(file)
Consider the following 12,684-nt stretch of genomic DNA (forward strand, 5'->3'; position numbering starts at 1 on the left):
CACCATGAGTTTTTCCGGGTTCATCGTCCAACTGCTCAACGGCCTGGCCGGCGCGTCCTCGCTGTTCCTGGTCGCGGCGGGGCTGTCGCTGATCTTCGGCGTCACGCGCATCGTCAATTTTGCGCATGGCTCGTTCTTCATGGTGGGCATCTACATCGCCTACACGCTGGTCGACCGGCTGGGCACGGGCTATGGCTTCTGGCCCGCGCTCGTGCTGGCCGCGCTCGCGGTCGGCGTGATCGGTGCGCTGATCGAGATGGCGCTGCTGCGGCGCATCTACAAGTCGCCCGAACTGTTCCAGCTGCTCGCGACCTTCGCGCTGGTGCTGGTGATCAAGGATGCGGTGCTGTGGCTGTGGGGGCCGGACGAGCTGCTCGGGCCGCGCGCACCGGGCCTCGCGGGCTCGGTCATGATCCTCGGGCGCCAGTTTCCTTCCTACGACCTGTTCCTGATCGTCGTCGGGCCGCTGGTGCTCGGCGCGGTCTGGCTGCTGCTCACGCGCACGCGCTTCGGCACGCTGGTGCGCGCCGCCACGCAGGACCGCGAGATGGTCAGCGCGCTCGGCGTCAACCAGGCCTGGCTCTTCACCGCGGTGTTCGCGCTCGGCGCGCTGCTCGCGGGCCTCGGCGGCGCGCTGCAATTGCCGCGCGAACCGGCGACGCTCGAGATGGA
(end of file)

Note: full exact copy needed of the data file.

Consider the following 12,684-nt stretch of genomic DNA (forward strand, 5'->3'; position numbering starts at 1 on the left):
CACCATGAGTTTTTCCGGGTTCATCGTCCAACTGCTCAACGGCCTGGCCGGCGCGTCCTCGCTGTTCCTGGTCGCGGCGGGGCTGTCGCTGATCTTCGGCGTCACGCGCATCGTCAATTTTGCGCATGGCTCGTTCTTCATGGTGGGCATCTACATCGCCTACACGCTGGTCGACCGGCTGGGCACGGGCTATGGCTTCTGGCCCGCGCTCGTGCTGGCCGCGCTCGCGGTCGGCGTGATCGGTGCGCTGATCGAGATGGCGCTGCTGCGGCGCATCTACAAGTCGCCCGAACTGTTCCAGCTGCTCGCGACCTTCGCGCTGGTGCTGGTGATCAAGGATGCGGTGCTGTGGCTGTGGGGGCCGGACGAGCTGCTCGGGCCGCGCGCACCGGGCCTCGCGGGCTCGGTCATGATCCTCGGGCGCCAGTTTCCTTCCTACGACCTGTTCCTGATCGTCGTCGGGCCGCTGGTGCTCGGCGCGGTCTGGCTGCTGCTCACGCGCACGCGCTTCGGCACGCTGGTGCGCGCCGCCACGCAGGACCGCGAGATGGTCAGCGCGCTCGGCGTCAACCAGGCCTGGCTCTTCACCGCGGTGTTCGCGCTCGGCGCGCTGCTCGCGGGCCTCGGCGGCGCGCTGCAATTGCCGCGCGAACCGGCGACGCTCGAGATGGA